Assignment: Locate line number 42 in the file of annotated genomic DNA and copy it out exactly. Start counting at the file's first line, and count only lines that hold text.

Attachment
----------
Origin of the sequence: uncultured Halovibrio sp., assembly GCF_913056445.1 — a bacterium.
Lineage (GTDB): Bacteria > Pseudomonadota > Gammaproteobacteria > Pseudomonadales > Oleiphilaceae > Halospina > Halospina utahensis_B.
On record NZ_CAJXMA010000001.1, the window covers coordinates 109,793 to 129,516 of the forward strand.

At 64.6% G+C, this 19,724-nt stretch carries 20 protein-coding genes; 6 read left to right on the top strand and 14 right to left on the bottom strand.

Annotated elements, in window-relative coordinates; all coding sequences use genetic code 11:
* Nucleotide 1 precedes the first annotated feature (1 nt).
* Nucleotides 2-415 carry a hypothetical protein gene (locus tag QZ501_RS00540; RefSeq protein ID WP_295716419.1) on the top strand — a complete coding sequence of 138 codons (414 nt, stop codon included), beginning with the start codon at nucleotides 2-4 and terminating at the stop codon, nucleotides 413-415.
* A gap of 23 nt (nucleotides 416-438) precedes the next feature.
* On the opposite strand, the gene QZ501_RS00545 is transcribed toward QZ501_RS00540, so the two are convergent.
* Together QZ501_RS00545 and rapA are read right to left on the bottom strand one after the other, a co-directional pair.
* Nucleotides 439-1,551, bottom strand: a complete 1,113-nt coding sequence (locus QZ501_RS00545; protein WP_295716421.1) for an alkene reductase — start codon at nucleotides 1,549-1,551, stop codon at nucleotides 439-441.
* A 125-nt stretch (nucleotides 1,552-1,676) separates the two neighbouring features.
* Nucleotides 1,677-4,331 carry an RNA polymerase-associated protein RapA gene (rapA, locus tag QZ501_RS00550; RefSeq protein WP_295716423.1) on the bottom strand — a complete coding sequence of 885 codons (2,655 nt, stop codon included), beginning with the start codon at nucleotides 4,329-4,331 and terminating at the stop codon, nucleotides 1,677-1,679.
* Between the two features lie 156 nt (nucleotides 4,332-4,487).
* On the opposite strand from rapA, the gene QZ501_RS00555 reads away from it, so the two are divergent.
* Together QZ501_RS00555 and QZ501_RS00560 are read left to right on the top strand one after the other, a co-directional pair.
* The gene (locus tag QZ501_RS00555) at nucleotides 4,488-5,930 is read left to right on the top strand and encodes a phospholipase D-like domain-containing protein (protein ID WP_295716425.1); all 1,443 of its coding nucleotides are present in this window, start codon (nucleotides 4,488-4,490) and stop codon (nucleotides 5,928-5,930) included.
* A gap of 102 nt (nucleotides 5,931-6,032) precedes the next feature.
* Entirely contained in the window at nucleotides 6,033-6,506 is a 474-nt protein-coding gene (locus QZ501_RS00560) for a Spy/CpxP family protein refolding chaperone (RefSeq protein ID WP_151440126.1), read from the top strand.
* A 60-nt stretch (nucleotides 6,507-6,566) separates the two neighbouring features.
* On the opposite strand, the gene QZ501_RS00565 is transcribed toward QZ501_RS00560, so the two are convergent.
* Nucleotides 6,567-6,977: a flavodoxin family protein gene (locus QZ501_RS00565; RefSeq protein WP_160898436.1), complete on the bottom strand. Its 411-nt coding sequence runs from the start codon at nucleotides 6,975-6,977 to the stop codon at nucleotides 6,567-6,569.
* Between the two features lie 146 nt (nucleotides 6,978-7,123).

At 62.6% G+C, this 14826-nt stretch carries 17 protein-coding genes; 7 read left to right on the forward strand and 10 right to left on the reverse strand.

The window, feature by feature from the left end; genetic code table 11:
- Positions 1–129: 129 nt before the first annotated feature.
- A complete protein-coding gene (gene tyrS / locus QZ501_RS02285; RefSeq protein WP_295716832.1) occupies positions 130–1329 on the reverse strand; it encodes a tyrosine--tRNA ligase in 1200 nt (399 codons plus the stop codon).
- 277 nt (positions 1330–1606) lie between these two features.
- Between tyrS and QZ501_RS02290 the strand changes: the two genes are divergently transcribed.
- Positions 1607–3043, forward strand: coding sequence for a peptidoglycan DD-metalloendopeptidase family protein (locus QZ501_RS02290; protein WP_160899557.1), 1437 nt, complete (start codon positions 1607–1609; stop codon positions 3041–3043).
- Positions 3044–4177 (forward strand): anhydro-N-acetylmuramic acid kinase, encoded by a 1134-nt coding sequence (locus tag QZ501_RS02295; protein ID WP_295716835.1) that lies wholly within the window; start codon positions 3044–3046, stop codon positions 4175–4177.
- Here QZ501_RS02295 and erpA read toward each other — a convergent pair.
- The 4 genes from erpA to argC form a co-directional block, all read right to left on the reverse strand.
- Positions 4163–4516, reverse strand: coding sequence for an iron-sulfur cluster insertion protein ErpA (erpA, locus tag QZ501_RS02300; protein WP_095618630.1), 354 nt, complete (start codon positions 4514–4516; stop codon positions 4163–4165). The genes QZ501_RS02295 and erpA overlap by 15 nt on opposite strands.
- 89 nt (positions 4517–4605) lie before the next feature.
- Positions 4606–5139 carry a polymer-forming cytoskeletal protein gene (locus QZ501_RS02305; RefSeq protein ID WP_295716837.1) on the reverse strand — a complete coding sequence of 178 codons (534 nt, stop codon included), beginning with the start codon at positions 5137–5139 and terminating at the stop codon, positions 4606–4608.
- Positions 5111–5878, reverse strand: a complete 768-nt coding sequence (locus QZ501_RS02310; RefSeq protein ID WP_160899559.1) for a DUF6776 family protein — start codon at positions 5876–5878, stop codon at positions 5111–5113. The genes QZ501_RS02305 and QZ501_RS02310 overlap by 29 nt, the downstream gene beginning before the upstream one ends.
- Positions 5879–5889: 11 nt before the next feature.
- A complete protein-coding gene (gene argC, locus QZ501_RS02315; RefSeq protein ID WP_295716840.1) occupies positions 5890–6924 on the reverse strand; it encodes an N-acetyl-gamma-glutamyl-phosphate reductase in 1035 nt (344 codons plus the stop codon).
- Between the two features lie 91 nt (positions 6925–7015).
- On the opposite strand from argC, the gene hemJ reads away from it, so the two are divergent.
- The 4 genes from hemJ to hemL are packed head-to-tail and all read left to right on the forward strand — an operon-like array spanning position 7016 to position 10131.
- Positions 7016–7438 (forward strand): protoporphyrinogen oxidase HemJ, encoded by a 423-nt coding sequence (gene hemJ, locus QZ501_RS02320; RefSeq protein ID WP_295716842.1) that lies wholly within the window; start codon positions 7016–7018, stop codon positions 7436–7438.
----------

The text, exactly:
- The 4 genes from hemJ to hemL are packed head-to-tail and all read left to right on the forward strand — an operon-like array spanning position 7016 to position 10131.